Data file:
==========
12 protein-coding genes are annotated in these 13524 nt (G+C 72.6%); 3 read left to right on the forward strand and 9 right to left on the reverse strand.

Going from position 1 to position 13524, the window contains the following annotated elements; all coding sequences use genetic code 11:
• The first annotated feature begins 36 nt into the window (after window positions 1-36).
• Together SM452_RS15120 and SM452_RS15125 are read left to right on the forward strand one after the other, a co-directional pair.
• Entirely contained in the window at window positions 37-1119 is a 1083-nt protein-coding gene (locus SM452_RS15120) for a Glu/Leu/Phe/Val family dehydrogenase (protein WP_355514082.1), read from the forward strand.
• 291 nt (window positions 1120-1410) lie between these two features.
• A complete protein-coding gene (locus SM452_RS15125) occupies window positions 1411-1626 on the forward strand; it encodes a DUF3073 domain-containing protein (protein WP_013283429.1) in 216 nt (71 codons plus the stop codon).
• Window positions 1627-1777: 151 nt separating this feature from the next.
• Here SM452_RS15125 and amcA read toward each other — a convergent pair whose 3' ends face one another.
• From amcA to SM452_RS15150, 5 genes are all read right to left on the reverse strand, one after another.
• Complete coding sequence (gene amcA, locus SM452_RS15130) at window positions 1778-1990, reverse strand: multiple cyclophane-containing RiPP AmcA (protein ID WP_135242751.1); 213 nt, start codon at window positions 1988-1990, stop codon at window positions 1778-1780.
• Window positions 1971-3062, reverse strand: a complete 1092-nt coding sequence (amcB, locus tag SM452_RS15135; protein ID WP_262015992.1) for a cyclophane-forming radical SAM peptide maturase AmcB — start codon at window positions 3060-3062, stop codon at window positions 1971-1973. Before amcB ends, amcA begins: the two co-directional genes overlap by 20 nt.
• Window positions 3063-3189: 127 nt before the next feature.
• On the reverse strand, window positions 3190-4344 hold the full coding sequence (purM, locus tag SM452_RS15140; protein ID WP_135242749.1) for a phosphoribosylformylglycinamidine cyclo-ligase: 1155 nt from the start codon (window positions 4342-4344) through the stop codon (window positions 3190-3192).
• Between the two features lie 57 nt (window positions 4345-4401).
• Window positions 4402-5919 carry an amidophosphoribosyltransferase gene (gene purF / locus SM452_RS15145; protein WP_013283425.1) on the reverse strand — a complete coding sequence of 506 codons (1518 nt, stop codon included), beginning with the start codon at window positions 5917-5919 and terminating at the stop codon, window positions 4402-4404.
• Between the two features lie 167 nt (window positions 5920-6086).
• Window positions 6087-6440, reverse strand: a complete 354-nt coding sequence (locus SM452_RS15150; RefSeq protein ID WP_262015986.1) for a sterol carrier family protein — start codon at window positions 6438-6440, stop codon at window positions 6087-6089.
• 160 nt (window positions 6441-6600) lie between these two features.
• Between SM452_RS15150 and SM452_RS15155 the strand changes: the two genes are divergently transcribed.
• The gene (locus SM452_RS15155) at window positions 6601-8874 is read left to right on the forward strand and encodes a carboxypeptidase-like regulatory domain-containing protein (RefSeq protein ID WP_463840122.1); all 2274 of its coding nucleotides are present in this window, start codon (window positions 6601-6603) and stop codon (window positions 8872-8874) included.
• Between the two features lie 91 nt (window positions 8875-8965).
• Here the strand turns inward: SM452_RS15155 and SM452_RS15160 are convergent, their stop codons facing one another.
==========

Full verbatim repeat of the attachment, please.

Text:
12 protein-coding genes are annotated in these 13524 nt (G+C 72.6%); 3 read left to right on the forward strand and 9 right to left on the reverse strand.

Going from position 1 to position 13524, the window contains the following annotated elements; all coding sequences use genetic code 11:
• The first annotated feature begins 36 nt into the window (after window positions 1-36).
• Together SM452_RS15120 and SM452_RS15125 are read left to right on the forward strand one after the other, a co-directional pair.
• Entirely contained in the window at window positions 37-1119 is a 1083-nt protein-coding gene (locus SM452_RS15120) for a Glu/Leu/Phe/Val family dehydrogenase (protein WP_355514082.1), read from the forward strand.
• 291 nt (window positions 1120-1410) lie between these two features.
• A complete protein-coding gene (locus SM452_RS15125) occupies window positions 1411-1626 on the forward strand; it encodes a DUF3073 domain-containing protein (protein WP_013283429.1) in 216 nt (71 codons plus the stop codon).
• Window positions 1627-1777: 151 nt separating this feature from the next.
• Here SM452_RS15125 and amcA read toward each other — a convergent pair whose 3' ends face one another.
• From amcA to SM452_RS15150, 5 genes are all read right to left on the reverse strand, one after another.
• Complete coding sequence (gene amcA, locus SM452_RS15130) at window positions 1778-1990, reverse strand: multiple cyclophane-containing RiPP AmcA (protein ID WP_135242751.1); 213 nt, start codon at window positions 1988-1990, stop codon at window positions 1778-1780.
• Window positions 1971-3062, reverse strand: a complete 1092-nt coding sequence (amcB, locus tag SM452_RS15135; protein ID WP_262015992.1) for a cyclophane-forming radical SAM peptide maturase AmcB — start codon at window positions 3060-3062, stop codon at window positions 1971-1973. Before amcB ends, amcA begins: the two co-directional genes overlap by 20 nt.
• Window positions 3063-3189: 127 nt before the next feature.
• On the reverse strand, window positions 3190-4344 hold the full coding sequence (purM, locus tag SM452_RS15140; protein ID WP_135242749.1) for a phosphoribosylformylglycinamidine cyclo-ligase: 1155 nt from the start codon (window positions 4342-4344) through the stop codon (window positions 3190-3192).
• Between the two features lie 57 nt (window positions 4345-4401).
• Window positions 4402-5919 carry an amidophosphoribosyltransferase gene (gene purF / locus SM452_RS15145; protein WP_013283425.1) on the reverse strand — a complete coding sequence of 506 codons (1518 nt, stop codon included), beginning with the start codon at window positions 5917-5919 and terminating at the stop codon, window positions 4402-4404.
• Between the two features lie 167 nt (window positions 5920-6086).
• Window positions 6087-6440, reverse strand: a complete 354-nt coding sequence (locus SM452_RS15150; RefSeq protein ID WP_262015986.1) for a sterol carrier family protein — start codon at window positions 6438-6440, stop codon at window positions 6087-6089.
• 160 nt (window positions 6441-6600) lie between these two features.
• Between SM452_RS15150 and SM452_RS15155 the strand changes: the two genes are divergently transcribed.
• The gene (locus SM452_RS15155) at window positions 6601-8874 is read left to right on the forward strand and encodes a carboxypeptidase-like regulatory domain-containing protein (RefSeq protein ID WP_463840122.1); all 2274 of its coding nucleotides are present in this window, start codon (window positions 6601-6603) and stop codon (window positions 8872-8874) included.
• Between the two features lie 91 nt (window positions 8875-8965).
• Here the strand turns inward: SM452_RS15155 and SM452_RS15160 are convergent, their stop codons facing one another.